‘Technology: Past & Future’ (9 April-4 May) will feature artists from each of the region’s ten boroughs
From the bright lights of MediaCity to the pioneering research of The Christie and the upcoming Henry Royce Institute, Manchester is a truly digital city. And it’s not only the big institutions that are commanding attention: home to hundreds of innovative start-ups, Manchester placed in the European Digital City Index’s ‘Top 20’ cities for starting and scaling a new tech business.
Fitting, then, that Quays Culture celebrates the power of digital through arts and culture. As well as its popular winter Lightwaves festival - which sees MediaCity illuminated with everything from mirror cathedrals to daleks and light graffiti - the organisation has been commissioning a vibrant programme of free events since 2012.
Next up is Technology: Past & Future, a Greater Manchester-wide art exhibition that will feature one artist from every borough. Created in partnership with the University of Salford, the ambitious project will be free to view from Monday 9 April to Friday 4 May in the University of Salford's foyer at the Orange Tower in MediaCity.
Representing each of the ten boroughs are…
CROCKER ART | Bury
Crocker’s quick sketchbook drawings use traditional dip pen and ink, combined with modern digital techniques in collaboration with artist Matt Wilkinson, to reflect honest stories of everyday urban life. Bury Bustling is inspired by passers-by in Bury and overheard conversations at the time of drawing.
ED FLORANCE | City of Manchester
As in Human Bath, Florance’s work taps in to the computer-driven culture of the manmade world we live in; designed to provide for all our needs and keep us continually entertained, while the natural environment slips deeper into the realm of the imaginary.
DANIEL WILTSHIRE | Stockport
Inspired by photography and museum displays, Wiltshire combines Neo-Classicism and glitch aesthetic to create an unusual meld of ancient and modern.
RADO DASKALOV | Bolton
A photographer who uses unconventional approaches to create unexpected scenes, Daskalov was inspired by the loss of data when transformed from one format to another in Loss Generator. As a digital camera transmits live video to a screen, the continuous recording and transmission creates an abstract image that can be manipulated by visitors.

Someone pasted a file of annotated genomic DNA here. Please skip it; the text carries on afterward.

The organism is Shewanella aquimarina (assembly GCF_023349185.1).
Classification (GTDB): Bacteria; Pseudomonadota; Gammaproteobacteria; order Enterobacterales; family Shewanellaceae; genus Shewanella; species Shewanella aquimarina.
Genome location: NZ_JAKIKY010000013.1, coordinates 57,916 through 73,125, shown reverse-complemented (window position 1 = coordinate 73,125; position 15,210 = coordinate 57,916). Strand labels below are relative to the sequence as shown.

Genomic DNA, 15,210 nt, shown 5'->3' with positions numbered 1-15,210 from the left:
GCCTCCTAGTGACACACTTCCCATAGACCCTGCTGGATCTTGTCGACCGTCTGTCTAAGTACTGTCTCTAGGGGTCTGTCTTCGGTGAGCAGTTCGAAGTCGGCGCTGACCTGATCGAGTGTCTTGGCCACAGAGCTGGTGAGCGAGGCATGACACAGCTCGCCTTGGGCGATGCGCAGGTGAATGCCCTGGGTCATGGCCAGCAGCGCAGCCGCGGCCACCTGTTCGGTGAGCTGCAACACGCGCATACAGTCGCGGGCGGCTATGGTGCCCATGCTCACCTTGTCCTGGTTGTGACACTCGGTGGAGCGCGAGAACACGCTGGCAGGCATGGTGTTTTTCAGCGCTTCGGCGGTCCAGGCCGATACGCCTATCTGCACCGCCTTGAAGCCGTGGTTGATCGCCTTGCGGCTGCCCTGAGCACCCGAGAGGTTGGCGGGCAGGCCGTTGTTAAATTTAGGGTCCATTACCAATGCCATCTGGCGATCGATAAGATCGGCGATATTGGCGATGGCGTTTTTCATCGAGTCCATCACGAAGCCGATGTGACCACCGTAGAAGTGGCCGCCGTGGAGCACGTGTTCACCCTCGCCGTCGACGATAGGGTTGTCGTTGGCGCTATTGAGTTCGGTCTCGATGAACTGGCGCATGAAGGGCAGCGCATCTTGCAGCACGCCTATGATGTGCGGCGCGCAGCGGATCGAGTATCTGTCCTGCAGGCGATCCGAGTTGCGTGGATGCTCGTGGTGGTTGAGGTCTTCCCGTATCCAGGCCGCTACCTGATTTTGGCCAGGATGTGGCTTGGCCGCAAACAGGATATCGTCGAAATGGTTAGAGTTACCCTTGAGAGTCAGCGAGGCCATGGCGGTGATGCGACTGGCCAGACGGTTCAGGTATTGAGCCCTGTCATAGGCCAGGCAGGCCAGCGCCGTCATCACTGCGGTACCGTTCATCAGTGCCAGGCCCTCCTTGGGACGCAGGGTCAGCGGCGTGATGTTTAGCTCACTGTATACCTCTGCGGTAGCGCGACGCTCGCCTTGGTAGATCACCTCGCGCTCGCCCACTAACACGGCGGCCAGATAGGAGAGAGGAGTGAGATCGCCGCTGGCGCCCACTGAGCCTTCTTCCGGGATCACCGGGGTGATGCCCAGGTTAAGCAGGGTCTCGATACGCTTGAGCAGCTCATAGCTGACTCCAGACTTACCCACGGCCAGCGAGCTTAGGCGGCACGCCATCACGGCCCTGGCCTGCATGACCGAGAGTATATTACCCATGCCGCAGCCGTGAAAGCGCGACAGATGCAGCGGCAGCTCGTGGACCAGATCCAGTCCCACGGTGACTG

LOUISE ROBSON | Wigan
Comprised of a network of computers and Microsoft Kinect sensors, Flow continuously collects, transmits, and visualises data about the movement of people in space - reflective of Robson’s interest in using tech to create artworks in sync with their surroundings.
JOHN COOKE | Rochdale
Cooke’s love of photography, architecture and art inspired his ‘new Expressionism’ style, in which unusual angles and micro thin layers of colour transform everyday scenes from ordinary to extraordinary.
LIAM HOPKINS | Tameside
Owner of esteemed creative studio Lazerian - which combines innovative design with digital technology - Hopkins finds strength and beauty in the lightest and most ubiquitous of materials. Local Fish explores new concepts in multi-dimensional design; inspired by the inherent strength found in paper, wood and carbon fibre.
BEN ARK | Salford
A self-taught artist, fast gaining acclaim on the Salford urban art scene, Ben Ark will be showcasing two cityscapes featuring Salford Quays, The Lowry and MediaCityUK. The artworks combine artistic technologies - past and present - with photography and traditional painterly techniques.
VRON HARRIS |Trafford
Harris’ looping film was shot between March 2017 and February 2018 in Brockwell Park Community Greenhouses, a community garden in Lambeth. As with much of Harris’ work, Summer explores the representation of time and the materiality of different media.
BAZ ARMSTRONG | Oldham
Armstrong’s work has been created using a combination of architectural floor plans, digital photography and 3D mapping techniques frequently used in computer game graphics production. It’s based on Oldham’s disused Victorian library building, recently granted funding to be restored and transformed into a new heritage and arts centre.
Lucy Dusgate, creative producer at Quays Culture, said: “It is fantastic to be working closely with the University of Salford (to showcase) innovative digital artists from across the Greater Manchester region.
“Quays Culture introduces the public to world-class arts that utilise the latest digital technology, and this presentation is at the very pinnacle of this. We are delighted to be able to bring these pieces to a new audience in one space, and invite everyone to enjoy it at no cost.”
Technology: Past & Future will be in the University of Salford MediaCity campus foyer, 9 April-4 May